Egypt's powerful army pledged on Friday to guarantee President Hosni Mubarak's reforms in a move to defuse a popular uprising, but many angry protesters said this failed to meet their key demand that he resign immediately.
The guarantees were seen as an army push to calm the worst crisis in Egypt's modern history but a clear signal it wanted demonstrators off the streets and an end to an 18-day revolt which has disrupted the economy and shaken the Middle East.
Protesters enraged at Mubarak's refusal to quit pledged to march from Cairo's Tahrir (Liberation) Square to the presidential palace on Friday, raising fears of a confrontation between elite troops and demonstrators.
"This is not our demand," one protester said, after relaying the contents of the army statement to the Tahrir Square demonstration. "We have one demand, that Mubarak step down."
An increasingly sour stand-off in the uprising has raised fears of violence in the most populous Arab nation, a key U.S. ally in an oil-producing region where the chance of chaos spreading to other repressive states troubles the West.
In "Communique No. 2" the army said it "confirms the lifting of the state of emergency as soon as the current circumstances end", a pledge that would remove a law imposed after Mubarak became president following Anwar Sadat's assassination in 1981 and that protesters say has long been used to stifle dissent.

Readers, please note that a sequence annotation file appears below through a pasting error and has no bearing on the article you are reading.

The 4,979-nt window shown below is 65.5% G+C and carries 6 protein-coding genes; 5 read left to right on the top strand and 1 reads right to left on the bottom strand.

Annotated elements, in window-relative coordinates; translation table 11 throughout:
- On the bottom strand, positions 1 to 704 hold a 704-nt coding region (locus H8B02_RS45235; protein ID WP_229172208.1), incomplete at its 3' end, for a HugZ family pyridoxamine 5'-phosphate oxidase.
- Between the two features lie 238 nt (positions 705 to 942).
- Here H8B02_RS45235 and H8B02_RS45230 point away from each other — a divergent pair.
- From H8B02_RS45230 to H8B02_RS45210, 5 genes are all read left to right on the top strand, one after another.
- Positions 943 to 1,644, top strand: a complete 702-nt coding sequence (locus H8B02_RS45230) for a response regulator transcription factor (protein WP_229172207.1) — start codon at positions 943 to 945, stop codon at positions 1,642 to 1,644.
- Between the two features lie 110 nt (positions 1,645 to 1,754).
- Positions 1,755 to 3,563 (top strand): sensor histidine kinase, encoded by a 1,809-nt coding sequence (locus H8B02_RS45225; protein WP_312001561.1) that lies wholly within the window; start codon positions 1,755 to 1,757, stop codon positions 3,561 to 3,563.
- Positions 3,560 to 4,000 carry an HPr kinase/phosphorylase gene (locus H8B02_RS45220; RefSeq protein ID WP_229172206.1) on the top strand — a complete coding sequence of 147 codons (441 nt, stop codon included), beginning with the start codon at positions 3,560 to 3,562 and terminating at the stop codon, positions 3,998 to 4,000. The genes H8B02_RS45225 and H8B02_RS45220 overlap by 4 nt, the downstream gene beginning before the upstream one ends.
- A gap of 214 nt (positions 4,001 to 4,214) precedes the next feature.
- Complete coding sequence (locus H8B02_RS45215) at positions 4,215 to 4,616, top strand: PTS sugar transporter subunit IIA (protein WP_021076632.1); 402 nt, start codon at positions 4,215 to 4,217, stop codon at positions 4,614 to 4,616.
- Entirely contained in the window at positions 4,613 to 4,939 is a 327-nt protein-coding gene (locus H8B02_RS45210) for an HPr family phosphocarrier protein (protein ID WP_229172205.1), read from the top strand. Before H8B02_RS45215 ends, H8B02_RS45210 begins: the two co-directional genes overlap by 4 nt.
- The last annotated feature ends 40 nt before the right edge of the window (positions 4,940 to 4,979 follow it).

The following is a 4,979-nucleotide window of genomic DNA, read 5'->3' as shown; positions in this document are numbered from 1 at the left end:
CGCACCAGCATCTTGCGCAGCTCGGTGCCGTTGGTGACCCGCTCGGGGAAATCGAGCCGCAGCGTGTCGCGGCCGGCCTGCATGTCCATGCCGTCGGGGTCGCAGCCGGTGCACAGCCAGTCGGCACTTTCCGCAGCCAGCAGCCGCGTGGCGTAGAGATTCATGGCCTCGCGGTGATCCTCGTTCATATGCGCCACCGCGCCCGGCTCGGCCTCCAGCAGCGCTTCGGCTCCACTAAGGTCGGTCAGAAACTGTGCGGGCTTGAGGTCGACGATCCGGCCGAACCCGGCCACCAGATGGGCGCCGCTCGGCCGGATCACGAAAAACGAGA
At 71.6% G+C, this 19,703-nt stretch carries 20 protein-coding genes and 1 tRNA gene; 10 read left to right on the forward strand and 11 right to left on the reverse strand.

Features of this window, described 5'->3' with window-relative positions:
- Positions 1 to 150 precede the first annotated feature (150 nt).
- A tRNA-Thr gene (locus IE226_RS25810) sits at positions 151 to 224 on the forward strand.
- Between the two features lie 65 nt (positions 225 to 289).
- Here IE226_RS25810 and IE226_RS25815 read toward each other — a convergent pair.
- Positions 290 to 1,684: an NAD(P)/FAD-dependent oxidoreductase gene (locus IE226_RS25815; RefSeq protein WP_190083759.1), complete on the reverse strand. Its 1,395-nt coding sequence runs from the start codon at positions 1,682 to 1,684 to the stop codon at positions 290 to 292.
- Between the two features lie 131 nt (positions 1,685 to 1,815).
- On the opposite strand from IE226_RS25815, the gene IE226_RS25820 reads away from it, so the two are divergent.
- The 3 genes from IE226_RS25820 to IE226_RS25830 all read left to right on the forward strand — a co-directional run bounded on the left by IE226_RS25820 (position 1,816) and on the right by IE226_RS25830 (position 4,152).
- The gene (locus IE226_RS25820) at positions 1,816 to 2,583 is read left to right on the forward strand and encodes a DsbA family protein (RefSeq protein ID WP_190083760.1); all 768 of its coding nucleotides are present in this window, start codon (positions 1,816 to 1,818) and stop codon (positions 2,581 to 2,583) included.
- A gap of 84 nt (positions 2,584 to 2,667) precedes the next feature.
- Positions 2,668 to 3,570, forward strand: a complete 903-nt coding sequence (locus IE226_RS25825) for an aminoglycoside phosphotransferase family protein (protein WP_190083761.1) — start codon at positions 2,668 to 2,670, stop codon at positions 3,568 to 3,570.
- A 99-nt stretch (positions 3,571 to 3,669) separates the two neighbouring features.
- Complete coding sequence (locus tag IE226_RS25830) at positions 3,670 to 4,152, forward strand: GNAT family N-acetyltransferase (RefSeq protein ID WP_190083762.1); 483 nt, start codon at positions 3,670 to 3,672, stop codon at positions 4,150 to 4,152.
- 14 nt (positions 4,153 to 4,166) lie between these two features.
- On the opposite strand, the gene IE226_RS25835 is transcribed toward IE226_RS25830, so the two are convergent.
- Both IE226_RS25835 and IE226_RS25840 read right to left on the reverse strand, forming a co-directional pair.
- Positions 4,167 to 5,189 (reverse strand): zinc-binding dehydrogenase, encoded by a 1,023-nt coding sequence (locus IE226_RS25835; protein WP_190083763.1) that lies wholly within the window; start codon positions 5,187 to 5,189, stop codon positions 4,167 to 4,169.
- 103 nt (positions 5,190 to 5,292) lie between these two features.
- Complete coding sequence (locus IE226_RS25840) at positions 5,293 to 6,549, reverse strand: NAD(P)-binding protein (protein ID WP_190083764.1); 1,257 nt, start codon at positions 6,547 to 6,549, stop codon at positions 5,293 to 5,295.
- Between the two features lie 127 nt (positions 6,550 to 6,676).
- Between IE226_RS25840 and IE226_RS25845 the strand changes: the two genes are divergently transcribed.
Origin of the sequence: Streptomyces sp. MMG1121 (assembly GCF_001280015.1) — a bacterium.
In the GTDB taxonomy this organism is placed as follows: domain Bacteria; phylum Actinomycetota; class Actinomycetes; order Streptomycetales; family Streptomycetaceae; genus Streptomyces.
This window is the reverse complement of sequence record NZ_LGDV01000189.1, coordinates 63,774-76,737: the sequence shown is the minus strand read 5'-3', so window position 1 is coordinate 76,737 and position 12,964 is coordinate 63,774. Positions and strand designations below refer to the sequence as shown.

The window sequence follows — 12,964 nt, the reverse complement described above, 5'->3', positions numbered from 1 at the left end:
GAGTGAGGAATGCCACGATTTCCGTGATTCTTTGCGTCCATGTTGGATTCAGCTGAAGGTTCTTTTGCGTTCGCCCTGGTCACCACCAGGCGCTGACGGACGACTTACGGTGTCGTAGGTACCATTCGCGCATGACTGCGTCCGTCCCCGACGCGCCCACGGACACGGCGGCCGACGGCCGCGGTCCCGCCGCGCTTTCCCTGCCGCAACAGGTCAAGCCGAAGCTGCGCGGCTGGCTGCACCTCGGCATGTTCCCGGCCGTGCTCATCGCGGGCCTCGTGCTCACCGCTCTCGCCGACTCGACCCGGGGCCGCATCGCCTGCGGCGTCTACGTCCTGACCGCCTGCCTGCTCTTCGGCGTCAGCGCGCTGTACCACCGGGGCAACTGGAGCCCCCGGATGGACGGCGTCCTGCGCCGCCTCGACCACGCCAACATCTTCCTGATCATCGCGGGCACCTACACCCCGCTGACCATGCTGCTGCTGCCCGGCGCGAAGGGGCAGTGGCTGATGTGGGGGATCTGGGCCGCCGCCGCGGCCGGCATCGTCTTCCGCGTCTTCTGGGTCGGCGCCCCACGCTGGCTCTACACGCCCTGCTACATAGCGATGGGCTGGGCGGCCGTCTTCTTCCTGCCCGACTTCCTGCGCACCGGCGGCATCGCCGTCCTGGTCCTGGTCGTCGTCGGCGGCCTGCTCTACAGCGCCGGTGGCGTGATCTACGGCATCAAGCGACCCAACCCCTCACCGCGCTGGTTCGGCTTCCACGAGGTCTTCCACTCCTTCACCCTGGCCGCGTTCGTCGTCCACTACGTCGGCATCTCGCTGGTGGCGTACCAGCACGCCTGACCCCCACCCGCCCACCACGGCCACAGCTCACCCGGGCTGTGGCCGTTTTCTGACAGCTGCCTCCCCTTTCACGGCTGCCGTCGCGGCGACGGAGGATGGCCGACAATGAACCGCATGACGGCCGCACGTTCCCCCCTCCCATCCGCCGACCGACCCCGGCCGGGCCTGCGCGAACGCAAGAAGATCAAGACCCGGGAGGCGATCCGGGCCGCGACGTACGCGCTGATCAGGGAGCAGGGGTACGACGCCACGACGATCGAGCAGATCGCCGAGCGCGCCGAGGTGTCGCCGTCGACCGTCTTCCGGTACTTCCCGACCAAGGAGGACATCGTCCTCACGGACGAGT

The army also promised to guarantee free and fair elections and other concessions made by Mubarak to protesters that would have been unthinkable before Jan. 25 when the revolt began. Around 300 people may have been killed since then.
Troops have promised to protect the right to demonstrate. But a lengthening showdown over Mubarak's 30-year rule could test that resolve, with many Egyptians keen to end the economic disruption and the army keen to show it can impose order.
"The armed forces are there to protect the demonstrators and to protect the country but the powers have been handed over, not to the military, but to the vice president," Finance Minister Samir Radwan said in an interview with Reuters, after concern the military could decide to resolve the crisis with a coup.
"Nobody likes a military rule, that is for sure. Our military have so far shown that they are the safety valve of this country," he said before the statement was issued ahead of noon prayers.
Tens of thousands of anti-Mubarak protesters assembled in Tahrir Square before Friday prayers while troops in tanks and armoured vehicles stood by for what organisers billed as their biggest display of indignation yet.
ReutersLast Mod: 11 Şubat 2011, 13:42